August 21 – 24, 2014
Chicago, IL

If you have an event that you would like to announce,
please send your information to

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Americans Becoming Self-and-Spend Centered

Americans Becoming Self-and-Spend CenteredAccording to Mintel's annual comparative audit report, American Lifestyles 2014, renewed consumer spending is in line with pre-recession trends, and consumer optimism is higher than it's been in years.

The outlook for 2014 continues the positive trend with spending expected to increase further by 3.6%, more than three times the projected rate of inflation for the year.

"After five years of slow growth, Americans have passed the tipping point of prolonged economic worry, cautiously accepting that things are better," said Fiona O'Donnell, Category Manager at Mintel. "Confidence in personal finances (allows) consumers to think about the future and look forward rather than linger over the past."

The report forecasts that total U.S. consumer expenditures will grow by 20% from 2013 to 2018 to reach $12,025 billion. The categories that appear to be poised to show the greatest gains over the next five years are many of the same ones that performed the strongest from 2012 to 2013:

• Nonessentials such as leisure and entertainment (+28.5%)
• Vacations and tourism (+27.3%)
• Technology and communications (+25.2%)
• Alcohol on premises (+23.7%)

Over the course of one year, the share who say they spend extra money on vacations nearly doubled. This is the greatest gain for any one area of consumer spending and is a sign of improved finances, or at least optimism, says the report.

Fiona notes that "Adults aged 18–24, in particular, are looking at the world around them and see all the possibilities ahead. Owing in part to social media and the ability to share instantaneously with others, young adults are placing a higher value on 'experiences' as opposed some of the more traditional purchases of their parents' generation. A desire for experiences over stuff, coupled with a record number of Baby Boomers reaching retirement, has seen expenditures on categories such as dining out, vacations, leisure and entertainment, and alcohol outpace spending overall, a trend that is expected to continue over the next five years."

Americans are also focused on self-improvement for 2014. Top goals for 2014 include:

• Increased family time (88%)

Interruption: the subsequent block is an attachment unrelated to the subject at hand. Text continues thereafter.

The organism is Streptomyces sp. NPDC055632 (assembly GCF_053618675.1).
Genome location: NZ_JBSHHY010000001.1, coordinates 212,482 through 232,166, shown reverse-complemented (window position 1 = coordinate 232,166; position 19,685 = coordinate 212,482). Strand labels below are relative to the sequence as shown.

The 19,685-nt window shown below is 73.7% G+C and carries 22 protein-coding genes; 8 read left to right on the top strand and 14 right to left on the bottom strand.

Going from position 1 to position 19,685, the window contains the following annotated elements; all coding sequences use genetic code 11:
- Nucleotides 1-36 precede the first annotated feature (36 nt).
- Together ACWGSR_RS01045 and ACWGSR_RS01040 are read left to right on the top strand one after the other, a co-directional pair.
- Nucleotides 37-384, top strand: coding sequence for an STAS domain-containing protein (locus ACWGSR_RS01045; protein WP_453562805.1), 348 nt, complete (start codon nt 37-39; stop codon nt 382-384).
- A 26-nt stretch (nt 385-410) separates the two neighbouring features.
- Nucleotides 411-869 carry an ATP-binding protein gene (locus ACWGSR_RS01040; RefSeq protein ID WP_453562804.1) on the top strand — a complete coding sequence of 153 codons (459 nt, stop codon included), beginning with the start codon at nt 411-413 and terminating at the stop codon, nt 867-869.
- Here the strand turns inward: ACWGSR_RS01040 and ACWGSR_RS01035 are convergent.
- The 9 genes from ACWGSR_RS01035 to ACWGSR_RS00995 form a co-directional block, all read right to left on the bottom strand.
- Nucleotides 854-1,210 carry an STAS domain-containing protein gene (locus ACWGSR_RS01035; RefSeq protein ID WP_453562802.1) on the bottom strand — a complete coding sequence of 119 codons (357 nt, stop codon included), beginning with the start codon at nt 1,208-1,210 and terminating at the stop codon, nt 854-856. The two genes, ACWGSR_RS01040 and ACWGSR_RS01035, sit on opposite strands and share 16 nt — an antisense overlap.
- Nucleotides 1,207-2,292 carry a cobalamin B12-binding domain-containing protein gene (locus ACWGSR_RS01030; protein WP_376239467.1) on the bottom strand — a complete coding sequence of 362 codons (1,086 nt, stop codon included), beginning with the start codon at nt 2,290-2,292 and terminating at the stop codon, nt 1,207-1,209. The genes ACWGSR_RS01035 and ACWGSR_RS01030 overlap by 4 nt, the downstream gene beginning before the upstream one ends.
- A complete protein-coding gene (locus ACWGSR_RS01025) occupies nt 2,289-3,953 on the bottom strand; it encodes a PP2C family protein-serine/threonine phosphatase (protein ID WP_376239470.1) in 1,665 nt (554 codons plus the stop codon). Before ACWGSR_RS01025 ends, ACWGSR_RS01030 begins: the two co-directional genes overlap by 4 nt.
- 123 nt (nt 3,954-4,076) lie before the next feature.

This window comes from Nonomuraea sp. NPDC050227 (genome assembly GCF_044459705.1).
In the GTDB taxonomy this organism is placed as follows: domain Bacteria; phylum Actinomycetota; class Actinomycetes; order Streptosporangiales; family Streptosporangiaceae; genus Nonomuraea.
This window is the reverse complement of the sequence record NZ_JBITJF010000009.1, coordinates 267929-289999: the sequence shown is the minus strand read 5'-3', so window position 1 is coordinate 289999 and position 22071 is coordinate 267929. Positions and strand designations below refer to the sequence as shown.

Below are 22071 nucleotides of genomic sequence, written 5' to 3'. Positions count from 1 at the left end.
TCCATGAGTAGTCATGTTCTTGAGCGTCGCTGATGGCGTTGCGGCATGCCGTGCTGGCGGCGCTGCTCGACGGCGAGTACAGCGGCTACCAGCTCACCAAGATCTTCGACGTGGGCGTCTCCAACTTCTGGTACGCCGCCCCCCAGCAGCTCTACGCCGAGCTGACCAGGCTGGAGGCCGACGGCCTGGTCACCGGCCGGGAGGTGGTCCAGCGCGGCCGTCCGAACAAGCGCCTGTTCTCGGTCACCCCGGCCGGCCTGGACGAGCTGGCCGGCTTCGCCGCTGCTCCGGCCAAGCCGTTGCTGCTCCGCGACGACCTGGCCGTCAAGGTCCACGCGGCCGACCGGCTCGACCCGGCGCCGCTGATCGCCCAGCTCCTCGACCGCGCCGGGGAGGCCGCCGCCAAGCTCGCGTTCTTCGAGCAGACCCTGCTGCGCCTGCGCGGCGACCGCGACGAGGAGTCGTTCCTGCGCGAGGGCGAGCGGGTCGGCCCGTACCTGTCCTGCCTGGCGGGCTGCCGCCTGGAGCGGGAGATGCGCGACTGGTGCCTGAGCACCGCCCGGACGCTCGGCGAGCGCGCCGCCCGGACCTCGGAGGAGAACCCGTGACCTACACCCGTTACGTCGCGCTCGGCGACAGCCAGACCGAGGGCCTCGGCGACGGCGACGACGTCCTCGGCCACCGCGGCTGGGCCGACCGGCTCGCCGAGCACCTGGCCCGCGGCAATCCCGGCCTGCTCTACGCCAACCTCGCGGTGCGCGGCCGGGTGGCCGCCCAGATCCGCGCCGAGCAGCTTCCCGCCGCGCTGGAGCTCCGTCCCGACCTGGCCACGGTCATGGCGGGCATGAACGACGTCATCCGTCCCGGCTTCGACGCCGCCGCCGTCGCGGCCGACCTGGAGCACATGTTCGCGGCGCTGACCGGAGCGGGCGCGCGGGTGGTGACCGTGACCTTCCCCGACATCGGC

• Healthier diet (88%)
• Exercising more (87%)
• Getting household finances in order (84%)
• Achieving a better work/life balance (82%)
• Taking care of personal appearance (81%)

Breaking down some of the winning categories paints a picture of optimism and growth.

Vacations and tourism spending has outpaced total U.S. consumer expenditure growth and, over the next five years, steady growth is expected in this category, with total expenditures forecast to reach $282.4 billion by 2018, a 27.3% increase over 2013 spending.

It appears that Americans are more likely to indulge in vacation spending, says the report. While previously, 41% of respondents indicated they were spending less on vacations than they had in the year before, this share has now declined dramatically to just 30%. Baby Boomers are a driving force behind vacation spending, though families headed by young Millennials will also contribute to the market.

Leisure and entertainment is the star performer with expenditures forecast to increase by 28.5% to reach $431.6 billion in 2018, nearly $150 billion more than the total forecast for vacations and tourism.

Similar to vacations and tourism, young adults, particularly men aged 18–34, are most likely to say they are spending more on leisure and entertainment, says the report. In 2013, nearly half of the spending in this sector is attributed to membership dues for clubs and fees associated with sports centers, parks, theaters and museums.

Millennials' average spend per year on entertainment is about $716 dollars less than the average American's spend. Despite this difference, Millennials have increased their spending on leisure compared to prior years and plan to spend more in the coming two years. The 18–24 age group is more likely to experience this leisure time alone.

As the relatively wealthy Baby Boomer generation moves on to its next life stage (retirement), this group will have more time to devote to leisure and entertainment. In 2014, the youngest of the Boomers turns 50. At 76 million strong, their shift from the work place to leisure space will positively impact the category.

"Consumer spending for leisure and entertainment will continue to increase over the next five years. Growth will be impressive, with spending in the sector expected to outpace all others as recessionary cutbacks fade from memory," says Fiona. "The importance of 'affordable playtime' is recognized as a priority for Americans, regardless of demographics or financial standing,"

Many of the staple consumer electronics products and services have struggled to maintain their historically high growth levels, due largely to market saturation for electronic items such as televisions and the consolidation of functionality to multipurpose devices. Aside from smartphones (two out of three consumers own one), and tablets (four out of 10), the rate of increase in consumer spend on hardware and electronic equipment has slowed considerably.

With more content going digital, consumer interest in streaming, VOD (video-on-demand) and other Internet media will rise rapidly, with projected sales of streaming TV and movies doubling between 2013 and 2018, says the report. Furthermore, nearly half of consumers reported they watched some form of streaming video (purchase, rental or free) in 2013.

"Many segments of technology and communications are at a turning point, given the prevalence of hardware in consumers' lives," concludes Bryant Harland, Technology Analyst at Mintel. "A major emphasis for 2014 will be on the quality of the software and services that those devices provide access to rather than the hardware itself."

© 2014 MediaPost Communications


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2014 Verified Audit Circulation